He’s listed at 6’8 250, but many people believe he’s really somewhere in the range of 6’9 270. Combine that with a 7’0 wingspan and a vertical easily north of 30 inches, and LeBron is one of the best athletes in the history of the NBA.
Add an all-around game superior to most of the league’s point guards, and you’ve got a “black swan”. There’s no one who would have predicted a player like LeBron James could exist in 1995.
While the media has been fixated on the tabloid circus around South Beach, the Miami Heat have been an incredibly predictable team. If you don’t have a seven-footer who can protect the paint and stop LeBron from dunking on your head, you are going to lose. If you do, and you have either a low-post player or a dominant point guard (the two types of players the Heat cannot guard), you have a good chance of winning.
This is a bad sign for the Heat, who have been shellacking the NBA’s worst teams en route to winning 19 of 20 games and accumulating the league’s best point differential.
Boston has a shot-blocking center (Perkins) and a great point guard (Rondo); Orlando has a shot-blocking center (Howard) who doubles as a low-post threat and Chicago has a shot-blocking center (Noah) and a great point of their own in Derrick Rose.
The main reason why a team’s scoring margin predicts their future performance better than wins and losses is that performance in close games can be attributed mostly to luck:
NBA stat mavens such as ESPN.com’s John Hollinger will tell you that pretty much no team in history has shown sustained, year-after-year success in winning close games, even when keeping most of the same personnel.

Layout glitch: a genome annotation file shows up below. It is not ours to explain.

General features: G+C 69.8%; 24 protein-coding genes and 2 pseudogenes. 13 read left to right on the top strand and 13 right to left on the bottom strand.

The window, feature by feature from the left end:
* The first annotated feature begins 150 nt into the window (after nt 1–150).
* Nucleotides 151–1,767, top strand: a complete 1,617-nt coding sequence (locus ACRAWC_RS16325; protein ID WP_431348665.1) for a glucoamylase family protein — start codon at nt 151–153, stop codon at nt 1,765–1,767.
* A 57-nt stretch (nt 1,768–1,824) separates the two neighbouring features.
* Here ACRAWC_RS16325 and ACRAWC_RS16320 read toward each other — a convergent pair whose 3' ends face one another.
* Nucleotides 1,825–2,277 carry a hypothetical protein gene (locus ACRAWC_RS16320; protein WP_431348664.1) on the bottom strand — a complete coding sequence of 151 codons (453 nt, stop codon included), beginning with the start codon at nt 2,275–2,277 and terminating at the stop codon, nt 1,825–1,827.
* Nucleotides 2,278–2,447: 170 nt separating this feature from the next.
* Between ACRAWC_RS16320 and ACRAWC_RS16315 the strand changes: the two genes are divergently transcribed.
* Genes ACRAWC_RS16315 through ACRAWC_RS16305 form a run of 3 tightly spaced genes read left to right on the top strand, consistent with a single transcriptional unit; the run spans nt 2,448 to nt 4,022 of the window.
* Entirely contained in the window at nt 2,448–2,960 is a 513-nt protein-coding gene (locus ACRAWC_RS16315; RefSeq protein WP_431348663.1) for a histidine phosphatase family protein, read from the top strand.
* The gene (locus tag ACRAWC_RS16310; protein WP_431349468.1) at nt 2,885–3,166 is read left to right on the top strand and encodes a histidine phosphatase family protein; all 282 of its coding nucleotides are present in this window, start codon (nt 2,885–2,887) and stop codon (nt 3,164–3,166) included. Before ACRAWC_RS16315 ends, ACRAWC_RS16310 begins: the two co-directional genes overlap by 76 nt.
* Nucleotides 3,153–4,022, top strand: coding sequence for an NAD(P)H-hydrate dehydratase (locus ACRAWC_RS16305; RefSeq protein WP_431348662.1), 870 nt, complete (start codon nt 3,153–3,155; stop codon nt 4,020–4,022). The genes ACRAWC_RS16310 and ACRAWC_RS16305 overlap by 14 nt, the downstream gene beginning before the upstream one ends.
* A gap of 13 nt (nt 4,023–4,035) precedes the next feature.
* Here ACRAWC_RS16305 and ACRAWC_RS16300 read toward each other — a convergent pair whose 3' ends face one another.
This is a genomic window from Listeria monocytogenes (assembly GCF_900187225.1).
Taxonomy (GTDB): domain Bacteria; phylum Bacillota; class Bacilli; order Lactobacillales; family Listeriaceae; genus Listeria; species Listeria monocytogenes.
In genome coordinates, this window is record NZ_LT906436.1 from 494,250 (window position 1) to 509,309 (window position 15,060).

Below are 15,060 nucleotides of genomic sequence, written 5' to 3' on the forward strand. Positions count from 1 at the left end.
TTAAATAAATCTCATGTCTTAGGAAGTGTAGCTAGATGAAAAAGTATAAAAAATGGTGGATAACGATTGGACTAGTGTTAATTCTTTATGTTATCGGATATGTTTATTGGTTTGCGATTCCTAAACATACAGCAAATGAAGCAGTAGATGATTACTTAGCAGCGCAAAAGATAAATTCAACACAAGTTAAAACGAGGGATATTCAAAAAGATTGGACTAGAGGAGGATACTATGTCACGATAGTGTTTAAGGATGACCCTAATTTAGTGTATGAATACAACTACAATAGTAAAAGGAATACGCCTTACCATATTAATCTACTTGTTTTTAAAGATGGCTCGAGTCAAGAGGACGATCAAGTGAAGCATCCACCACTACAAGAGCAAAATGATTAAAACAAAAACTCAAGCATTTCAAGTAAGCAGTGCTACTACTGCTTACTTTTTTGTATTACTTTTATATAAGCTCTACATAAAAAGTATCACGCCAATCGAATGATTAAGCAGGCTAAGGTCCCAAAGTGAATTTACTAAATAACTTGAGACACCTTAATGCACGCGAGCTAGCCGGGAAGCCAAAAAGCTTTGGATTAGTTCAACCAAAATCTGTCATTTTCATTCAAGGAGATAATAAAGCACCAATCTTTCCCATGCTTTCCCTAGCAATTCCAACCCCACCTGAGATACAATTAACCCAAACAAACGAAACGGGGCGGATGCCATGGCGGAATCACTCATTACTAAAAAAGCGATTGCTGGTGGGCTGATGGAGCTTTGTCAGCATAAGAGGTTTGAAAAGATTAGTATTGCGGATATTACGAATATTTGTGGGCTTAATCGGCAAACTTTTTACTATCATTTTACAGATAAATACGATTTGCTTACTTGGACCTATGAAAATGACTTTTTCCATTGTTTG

History says that good teams and bad generally tend toward .500 as the games get closer.
Yet in 2008-2009, the Dallas Mavericks went 18-5 in games decided by five points or fewer. In 2009-2010, the Mavericks went 18-7. This year, they are 10-5. Since 2004-2005, they are an astounding 103-49.
Hollinger calculated that Dallas would have a 1 in 150 chance of compiling this record.
He dismisses it as a statistical fluke, but isn’t it possible we’ve found another black swan?
In this case, a seven-footer with a fundamentally perfect jump shot.
Dirk Nowitzki has the 15th highest career free throw percentage in the history of the NBA at 87.6%. No other seven footer is in the top 40. His mentor, Holger Geschwindner, believes he should shoot 95% from the line ever year. And his percentage has been steadily increasing as he has gotten older.
What makes this skill so valuable is that’s impossible to deny a seven-footer on an inbounds pass. Even if you double him on defense, the offense can just throw it high in the air and let him grab it over the smaller defenders.
So if you have a seven-footer who is automatic from the free-throw line, you have a huge advantage in closing out basketball games. If the other team is trailing with less than :24 seconds left, they foul and hope you miss your free throws. If you’re playing Dallas, that’s pretty much not going to happen.
So when the Mavericks give the ball to Dirk and Jason Terry (a career 84.4% FT shooter) at the end of the fourth quarter, they are shortening the game. A one-run deficit against the New York Yankees in the ninth inning is about as insurmountable as missing a shot in the last fifteen seconds and giving the Mavericks the ball with a two-point lead. Dallas will make all four free throws they are given, so the other team has to knock down two contested 3′s in the span of ten seconds.
Long story short, I think the Miami Heat are worse than their point differential (+9.5) and the Dallas Mavericks are better (+4.1).